Sriram Veera is a former staff writer at ESPNcricinfo
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I meet him in the middle of the road in Durban city centre. You first notice the grizzly flowing white beard, the long hair blowing in the wind, the sharp eyes and a lovely smile that light up his 85-year old face. Dennis Brutus is protesting. It’s the story of his life. An activist against the apartheid regime in the 1960s, he played a key role in getting South Africa suspended from Olympics. For his efforts he was arrested, shot in the back while trying to jump bail, arrested again and jailed in Robben Island. Along with a certain Nelson Mandela. He was also banned from teaching, writing and publishing in South Africa and, on his release, settled in the US as a political refugee. He was finally “officially unbanned” in 1990 and currently lives in Durban.
It’s safe to say the fire hasn’t dimmed. In 2007, Brutus was nominated for induction in the South African Sports Hall of Fame. The other recipient was Ali Bacher; Brutus says he was ambivalent about accepting the award but Bacher’s presence nailed it. After Bacher’s acceptance speech was Brutus’ turn. He walked to the stage and said: “It is incompatible to have those who championed racist sport alongside its genuine victims. It’s time - indeed long past time - for sports truth, apologies and reconciliation.” And then turned down the award. That’s the part, he says, the broadcasters didn’t show. “And I believe Bacher walked out in protest,” he says with a chuckle, a throaty infectious laugh.
We are in middle of a protest walkabout towards the almost century-old early morning market on Warwick Avenue, which is about to be shut down for a shopping mall in the beautification process before the 2010 World Cup. The protestors are a motley crowd of black and Indian street traders, fishermen, market representatives, street barbers, singing their way down the road in their yellow T-shirts bearing the message “World-class cities for all”.
The 2010 football World Cup, the cause of all this activity, is seen as the dark side of a big flashy World event every country desires on its CV. The chant is unambiguous: “Stop the traditional elitist approach to building cities in preparation of the World Cup. Include us”. The protestors, under the umbrella of streetnet.org.za, walk through the city (myself included), past the speeding cars, past the curious onlookers, past the hawkers who sing out their voice of support, past the homeless man who squints at us before breaking into a smile before the police stop us at the entrance to the market.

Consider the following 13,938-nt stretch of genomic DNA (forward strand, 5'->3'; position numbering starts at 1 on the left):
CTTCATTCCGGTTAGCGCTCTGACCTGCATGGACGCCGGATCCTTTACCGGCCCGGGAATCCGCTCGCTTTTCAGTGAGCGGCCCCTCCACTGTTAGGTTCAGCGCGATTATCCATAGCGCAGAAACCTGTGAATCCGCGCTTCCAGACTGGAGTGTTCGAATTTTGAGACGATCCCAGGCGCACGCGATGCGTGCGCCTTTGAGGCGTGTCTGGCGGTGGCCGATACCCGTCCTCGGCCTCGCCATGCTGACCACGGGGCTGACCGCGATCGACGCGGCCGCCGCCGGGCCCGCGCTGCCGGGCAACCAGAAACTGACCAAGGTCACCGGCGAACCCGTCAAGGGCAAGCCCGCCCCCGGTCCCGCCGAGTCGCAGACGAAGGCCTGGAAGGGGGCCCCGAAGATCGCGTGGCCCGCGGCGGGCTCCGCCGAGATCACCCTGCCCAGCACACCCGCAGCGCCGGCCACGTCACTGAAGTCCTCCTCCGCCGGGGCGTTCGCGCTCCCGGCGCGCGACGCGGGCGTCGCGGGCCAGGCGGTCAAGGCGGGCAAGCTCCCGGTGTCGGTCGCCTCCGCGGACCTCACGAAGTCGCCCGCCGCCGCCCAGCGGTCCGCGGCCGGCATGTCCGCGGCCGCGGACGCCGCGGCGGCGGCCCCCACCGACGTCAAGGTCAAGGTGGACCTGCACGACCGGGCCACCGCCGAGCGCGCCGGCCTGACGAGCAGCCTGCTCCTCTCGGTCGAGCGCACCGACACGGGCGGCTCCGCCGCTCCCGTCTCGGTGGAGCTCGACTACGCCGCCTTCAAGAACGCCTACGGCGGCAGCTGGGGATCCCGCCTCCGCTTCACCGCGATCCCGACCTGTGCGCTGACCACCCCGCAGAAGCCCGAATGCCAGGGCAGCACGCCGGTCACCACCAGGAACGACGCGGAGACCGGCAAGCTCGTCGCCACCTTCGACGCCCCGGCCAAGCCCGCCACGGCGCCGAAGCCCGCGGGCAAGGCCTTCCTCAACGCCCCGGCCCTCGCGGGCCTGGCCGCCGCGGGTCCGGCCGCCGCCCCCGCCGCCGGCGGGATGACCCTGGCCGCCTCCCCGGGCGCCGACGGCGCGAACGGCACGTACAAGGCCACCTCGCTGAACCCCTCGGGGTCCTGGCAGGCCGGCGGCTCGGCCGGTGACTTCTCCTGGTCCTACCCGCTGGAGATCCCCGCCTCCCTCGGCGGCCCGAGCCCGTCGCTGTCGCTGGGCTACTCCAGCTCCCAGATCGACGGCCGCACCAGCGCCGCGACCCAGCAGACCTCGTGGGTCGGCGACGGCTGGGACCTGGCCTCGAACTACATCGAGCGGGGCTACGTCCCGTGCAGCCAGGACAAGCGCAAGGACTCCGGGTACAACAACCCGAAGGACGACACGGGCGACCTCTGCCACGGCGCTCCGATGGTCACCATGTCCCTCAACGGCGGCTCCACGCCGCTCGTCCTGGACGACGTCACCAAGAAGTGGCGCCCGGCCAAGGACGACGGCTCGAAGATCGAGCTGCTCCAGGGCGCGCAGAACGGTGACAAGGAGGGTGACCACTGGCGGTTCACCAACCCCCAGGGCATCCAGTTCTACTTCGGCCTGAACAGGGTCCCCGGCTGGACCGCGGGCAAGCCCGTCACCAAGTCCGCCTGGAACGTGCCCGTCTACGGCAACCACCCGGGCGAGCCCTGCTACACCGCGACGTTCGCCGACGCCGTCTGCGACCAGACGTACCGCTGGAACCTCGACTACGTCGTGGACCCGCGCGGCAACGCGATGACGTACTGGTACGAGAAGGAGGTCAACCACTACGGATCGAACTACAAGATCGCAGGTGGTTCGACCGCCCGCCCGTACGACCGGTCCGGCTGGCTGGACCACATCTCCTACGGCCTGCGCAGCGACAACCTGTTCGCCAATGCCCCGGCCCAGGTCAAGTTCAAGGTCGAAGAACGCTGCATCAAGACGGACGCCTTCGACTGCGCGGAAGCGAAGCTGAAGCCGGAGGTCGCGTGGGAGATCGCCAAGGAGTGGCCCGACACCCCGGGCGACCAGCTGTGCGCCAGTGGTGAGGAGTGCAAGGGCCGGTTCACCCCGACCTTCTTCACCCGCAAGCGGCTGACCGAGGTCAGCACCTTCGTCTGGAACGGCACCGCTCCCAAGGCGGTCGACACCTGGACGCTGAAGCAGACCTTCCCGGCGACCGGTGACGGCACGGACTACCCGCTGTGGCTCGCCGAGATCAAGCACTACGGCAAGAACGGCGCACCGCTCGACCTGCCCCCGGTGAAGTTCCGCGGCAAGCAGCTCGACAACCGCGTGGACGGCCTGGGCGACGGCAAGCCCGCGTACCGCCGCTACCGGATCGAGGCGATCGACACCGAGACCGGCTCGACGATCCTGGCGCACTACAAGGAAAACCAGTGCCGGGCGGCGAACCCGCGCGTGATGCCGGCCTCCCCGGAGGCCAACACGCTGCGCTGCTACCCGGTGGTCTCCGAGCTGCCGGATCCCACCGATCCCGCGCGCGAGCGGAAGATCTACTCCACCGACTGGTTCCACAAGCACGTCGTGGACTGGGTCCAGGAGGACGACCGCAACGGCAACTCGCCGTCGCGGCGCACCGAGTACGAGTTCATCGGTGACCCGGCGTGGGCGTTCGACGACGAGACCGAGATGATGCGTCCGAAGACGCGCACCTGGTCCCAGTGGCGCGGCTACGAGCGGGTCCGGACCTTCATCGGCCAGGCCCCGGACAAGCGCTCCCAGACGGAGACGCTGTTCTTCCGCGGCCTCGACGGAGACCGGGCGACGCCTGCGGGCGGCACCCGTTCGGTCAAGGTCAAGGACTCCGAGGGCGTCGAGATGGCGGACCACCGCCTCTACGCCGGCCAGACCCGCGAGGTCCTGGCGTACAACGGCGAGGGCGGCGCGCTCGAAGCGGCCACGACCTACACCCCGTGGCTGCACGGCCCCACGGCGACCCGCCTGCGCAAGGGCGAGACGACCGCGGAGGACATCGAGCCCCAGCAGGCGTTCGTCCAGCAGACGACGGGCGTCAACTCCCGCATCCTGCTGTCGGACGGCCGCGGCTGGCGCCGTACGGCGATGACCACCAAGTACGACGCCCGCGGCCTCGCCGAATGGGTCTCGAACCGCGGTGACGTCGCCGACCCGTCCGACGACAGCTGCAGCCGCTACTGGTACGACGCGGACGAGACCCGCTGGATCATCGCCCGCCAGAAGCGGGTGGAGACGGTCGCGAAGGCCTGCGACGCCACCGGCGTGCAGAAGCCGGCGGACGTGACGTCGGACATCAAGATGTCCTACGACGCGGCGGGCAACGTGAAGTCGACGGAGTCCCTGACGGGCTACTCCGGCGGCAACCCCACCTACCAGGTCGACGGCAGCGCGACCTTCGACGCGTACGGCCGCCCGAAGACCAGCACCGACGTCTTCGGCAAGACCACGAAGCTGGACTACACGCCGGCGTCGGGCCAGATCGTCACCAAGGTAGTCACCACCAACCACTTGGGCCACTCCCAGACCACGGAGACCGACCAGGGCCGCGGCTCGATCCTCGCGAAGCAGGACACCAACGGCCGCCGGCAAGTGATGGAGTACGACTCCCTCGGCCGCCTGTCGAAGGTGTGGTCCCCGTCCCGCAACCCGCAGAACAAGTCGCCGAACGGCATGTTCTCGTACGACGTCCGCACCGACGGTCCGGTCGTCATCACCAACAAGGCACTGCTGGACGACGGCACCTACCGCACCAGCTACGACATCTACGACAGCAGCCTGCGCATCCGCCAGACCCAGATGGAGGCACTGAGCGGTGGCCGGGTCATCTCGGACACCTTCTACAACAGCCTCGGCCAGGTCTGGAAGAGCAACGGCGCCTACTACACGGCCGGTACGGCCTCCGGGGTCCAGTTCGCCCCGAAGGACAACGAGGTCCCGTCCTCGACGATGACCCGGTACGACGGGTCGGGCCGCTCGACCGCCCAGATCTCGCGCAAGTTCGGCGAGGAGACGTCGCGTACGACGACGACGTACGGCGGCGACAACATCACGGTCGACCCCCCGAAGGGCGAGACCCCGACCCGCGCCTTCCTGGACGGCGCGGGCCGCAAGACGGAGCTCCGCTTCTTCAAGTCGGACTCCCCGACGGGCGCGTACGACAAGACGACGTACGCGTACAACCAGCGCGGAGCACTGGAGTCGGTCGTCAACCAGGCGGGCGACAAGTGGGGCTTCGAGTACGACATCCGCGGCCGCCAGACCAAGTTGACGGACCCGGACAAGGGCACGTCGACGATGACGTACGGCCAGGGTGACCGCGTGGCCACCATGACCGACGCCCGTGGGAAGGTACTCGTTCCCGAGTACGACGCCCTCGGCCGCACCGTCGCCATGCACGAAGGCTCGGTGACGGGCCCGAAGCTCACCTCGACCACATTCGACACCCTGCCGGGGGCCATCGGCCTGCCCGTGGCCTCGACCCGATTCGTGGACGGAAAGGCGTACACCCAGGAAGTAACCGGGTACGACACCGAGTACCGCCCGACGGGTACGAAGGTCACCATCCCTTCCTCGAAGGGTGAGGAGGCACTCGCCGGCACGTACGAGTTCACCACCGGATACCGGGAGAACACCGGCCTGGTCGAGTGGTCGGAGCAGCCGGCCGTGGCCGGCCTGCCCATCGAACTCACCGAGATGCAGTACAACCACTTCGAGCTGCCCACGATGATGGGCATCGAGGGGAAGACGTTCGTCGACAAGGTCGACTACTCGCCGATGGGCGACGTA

While representatives engage the police, Brutus’s friend Patrick Bond, director of UKZN Civil Society, offers a wry joke: “I don’t think they will teargas us here in the middle of this busy place.” Brutus laughs again as he shakes his head. Perhaps he’s recalling one of his own lines: “As usual the ministers will wine and dine, and protesters will suck teargas.”
The sky is slowly turning grey. The breeze had turned chilly and strong. There is rain in the air. Talks with the police are still on. Brutus continues telling me the story of his fight for racial equality on the sports field. “The first successful anti-apartheid movement in sport was in table-tennis. Our first victory was in 1956. When I came along in 1958 to SANROC (South Africa Non-racial Olympic Committee) I was working on what had been built by George Singh. Then, very significantly, Brazil were scheduled to play in a football event in Durban. They were told that the black players had to stay on the ship while the whites could come on shore. I sent a cable to Brazil’s president, Kubitschek [Juscelino Kubitschek de Oliveira]. ‘You cannot tolerate this racism against the black players.’ And he immediately responded by cancelling the match. That was exactly 50 years ago: March 1959.” Then Basil D’Oliviera happened. “In table-tennis, in football, and in cricket, the process gradually quickened.”
Meanwhile, in the here and now, the police relent and we turn into the bustling Morning Market, with hundreds of shops lined up next to each other. The shopkeepers join in with the protestors and the decibel level rises. Leaders of the different groups voice their concern. Henry Ramlal, the chairman of the market committee and a short fierce man, expresses his amazement in strong language. “This is ridiculous. You can beautify the entrance of the city; knock us out, take us down, but what you going to do with the heart of the city? The crime rate is already high and what will you achieve by demolishing our market. What will all these families do? Won’t crime go up?” He says the municipality has offered them a different location for four months. “What after that? What sort of plan is this? Isn’t our site a heritage site? Won’t the tourists come to this spot as a tourist attraction? More importantly, where are the poor people going to buy their stuff? You can’t clean the city of its people”
The other groups like formal black traders and the informal traders put forth their own concerns about disruption to their livelihood. The South African elections are on Wednesday. Much as in India, the chief concern here is the gap between rich and poor. The country, says Dennis, is at a crucial tremendous crossroads. “You’ve got to keep fighting. Keep fighting.”